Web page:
The City that Never Stops Giving by Lagnajita Mukhopadhyay Nashville Youth Poet Laureate
The city never stops giving
on the corner of 6th and Broadway
where downtown traffic is a harrowing
consistency, when the light turns green,
it doesn’t always mean go.
Where Roy Orbison wrote “Oh Pretty Woman,”
emboldened by the femme of mercy
below his apartment balcony
where tourists and the music
leave a warm taste of affinity,
by the Starbucks in the Renaissance
that snags money from teenagers
who rendezvous before school.
They never spell my name right
on the little cups filled with magic.
From this crosswalk, electricity ripples
through the crooked streets of the city.
The paths of headlights mature into veins
of a breathing atmosphere.
The wait is forgiving, and when
we don’t like what we see and
all significance is lost, we turn
around softly and walk the other way.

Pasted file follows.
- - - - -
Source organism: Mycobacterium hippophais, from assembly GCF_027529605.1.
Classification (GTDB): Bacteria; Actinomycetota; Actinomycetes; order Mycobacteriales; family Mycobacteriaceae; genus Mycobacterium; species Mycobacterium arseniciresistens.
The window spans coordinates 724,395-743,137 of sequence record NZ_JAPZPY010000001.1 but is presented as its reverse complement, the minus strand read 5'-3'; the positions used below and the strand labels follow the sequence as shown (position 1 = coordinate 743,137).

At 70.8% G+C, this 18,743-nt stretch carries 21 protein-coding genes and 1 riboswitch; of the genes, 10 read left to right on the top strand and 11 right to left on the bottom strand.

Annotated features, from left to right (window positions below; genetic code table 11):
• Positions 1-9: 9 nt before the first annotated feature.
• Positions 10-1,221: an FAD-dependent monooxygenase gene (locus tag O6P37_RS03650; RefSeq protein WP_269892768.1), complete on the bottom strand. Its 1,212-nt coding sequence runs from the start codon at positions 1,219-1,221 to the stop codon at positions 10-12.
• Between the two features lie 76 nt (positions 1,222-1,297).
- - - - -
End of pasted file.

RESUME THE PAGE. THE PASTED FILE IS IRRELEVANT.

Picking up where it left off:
A newfangled story in a blink and a sigh,
blinkers signaling a right turn,
people staring straight ahead,
headlong into the bright eyes
of a symmetrical world. So begins
the journey across the black and white,
when everyone becomes familiar
and nothing feels strange. Every step
falls into the heartbeats of a million
lonely people, and when the crosswalk ends,
so does another chance encounter
with a supreme stranger that you
never would have otherwise met—
a James, a Taylor, a small life changer,
the old love of a never ending family
meets the new love of a never ending home,
and the city never stops giving.